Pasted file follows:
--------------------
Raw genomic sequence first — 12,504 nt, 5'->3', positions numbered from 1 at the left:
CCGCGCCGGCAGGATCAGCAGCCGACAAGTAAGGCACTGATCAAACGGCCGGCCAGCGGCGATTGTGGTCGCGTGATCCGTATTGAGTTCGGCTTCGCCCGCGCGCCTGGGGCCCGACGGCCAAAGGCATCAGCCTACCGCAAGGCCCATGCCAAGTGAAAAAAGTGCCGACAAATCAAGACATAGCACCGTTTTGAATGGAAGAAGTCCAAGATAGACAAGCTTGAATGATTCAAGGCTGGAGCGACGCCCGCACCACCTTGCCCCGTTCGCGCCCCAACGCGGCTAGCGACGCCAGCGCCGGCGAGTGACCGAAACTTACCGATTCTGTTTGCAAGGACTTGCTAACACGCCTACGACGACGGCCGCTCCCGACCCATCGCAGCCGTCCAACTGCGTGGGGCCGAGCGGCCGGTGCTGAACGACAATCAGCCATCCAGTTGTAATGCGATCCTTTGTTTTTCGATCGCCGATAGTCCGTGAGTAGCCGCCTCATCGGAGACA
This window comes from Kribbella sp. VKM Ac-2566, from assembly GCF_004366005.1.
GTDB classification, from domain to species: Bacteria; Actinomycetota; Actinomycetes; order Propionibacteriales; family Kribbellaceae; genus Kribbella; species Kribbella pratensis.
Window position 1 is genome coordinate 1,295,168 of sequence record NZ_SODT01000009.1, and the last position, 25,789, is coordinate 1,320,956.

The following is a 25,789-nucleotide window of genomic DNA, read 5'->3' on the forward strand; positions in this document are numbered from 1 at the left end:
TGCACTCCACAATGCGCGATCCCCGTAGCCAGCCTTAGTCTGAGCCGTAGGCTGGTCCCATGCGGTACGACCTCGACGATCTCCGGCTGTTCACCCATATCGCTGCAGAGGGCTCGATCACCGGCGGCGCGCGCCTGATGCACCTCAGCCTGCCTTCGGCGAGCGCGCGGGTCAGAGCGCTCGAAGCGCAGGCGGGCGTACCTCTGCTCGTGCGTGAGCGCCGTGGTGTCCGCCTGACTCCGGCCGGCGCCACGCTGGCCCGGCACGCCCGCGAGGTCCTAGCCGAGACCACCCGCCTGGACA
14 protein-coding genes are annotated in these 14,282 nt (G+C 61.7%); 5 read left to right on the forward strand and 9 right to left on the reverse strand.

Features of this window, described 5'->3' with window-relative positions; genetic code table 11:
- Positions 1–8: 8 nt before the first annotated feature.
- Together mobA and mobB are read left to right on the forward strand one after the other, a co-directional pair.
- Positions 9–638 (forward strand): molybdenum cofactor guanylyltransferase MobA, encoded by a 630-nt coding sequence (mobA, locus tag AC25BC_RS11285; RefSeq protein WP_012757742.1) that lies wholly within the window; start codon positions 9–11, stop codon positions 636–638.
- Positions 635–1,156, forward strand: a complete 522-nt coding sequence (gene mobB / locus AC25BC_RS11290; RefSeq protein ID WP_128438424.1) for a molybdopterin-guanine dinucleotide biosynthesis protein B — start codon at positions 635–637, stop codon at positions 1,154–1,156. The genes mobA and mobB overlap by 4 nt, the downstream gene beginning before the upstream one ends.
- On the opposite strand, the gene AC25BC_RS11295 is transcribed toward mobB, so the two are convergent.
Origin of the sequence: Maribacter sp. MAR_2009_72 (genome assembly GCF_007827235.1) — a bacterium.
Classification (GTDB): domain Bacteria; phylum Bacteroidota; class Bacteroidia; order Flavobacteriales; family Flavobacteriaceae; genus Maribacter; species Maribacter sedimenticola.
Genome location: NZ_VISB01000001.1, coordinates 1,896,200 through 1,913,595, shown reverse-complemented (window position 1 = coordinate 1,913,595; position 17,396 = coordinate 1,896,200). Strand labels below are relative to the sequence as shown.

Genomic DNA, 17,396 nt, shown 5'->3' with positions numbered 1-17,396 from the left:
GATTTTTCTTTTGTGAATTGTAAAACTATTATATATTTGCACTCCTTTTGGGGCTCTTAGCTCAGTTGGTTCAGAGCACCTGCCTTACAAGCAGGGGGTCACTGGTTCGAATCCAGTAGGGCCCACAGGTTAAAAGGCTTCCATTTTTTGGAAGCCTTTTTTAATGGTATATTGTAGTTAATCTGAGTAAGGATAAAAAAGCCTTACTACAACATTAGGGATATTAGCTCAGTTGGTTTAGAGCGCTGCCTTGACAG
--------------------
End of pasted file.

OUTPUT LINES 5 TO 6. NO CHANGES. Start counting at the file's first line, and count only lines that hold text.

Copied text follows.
Window position 1 is genome coordinate 1,295,168 of sequence record NZ_SODT01000009.1, and the last position, 25,789, is coordinate 1,320,956.

The following is a 25,789-nucleotide window of genomic DNA, read 5'->3' on the forward strand; positions in this document are numbered from 1 at the left end: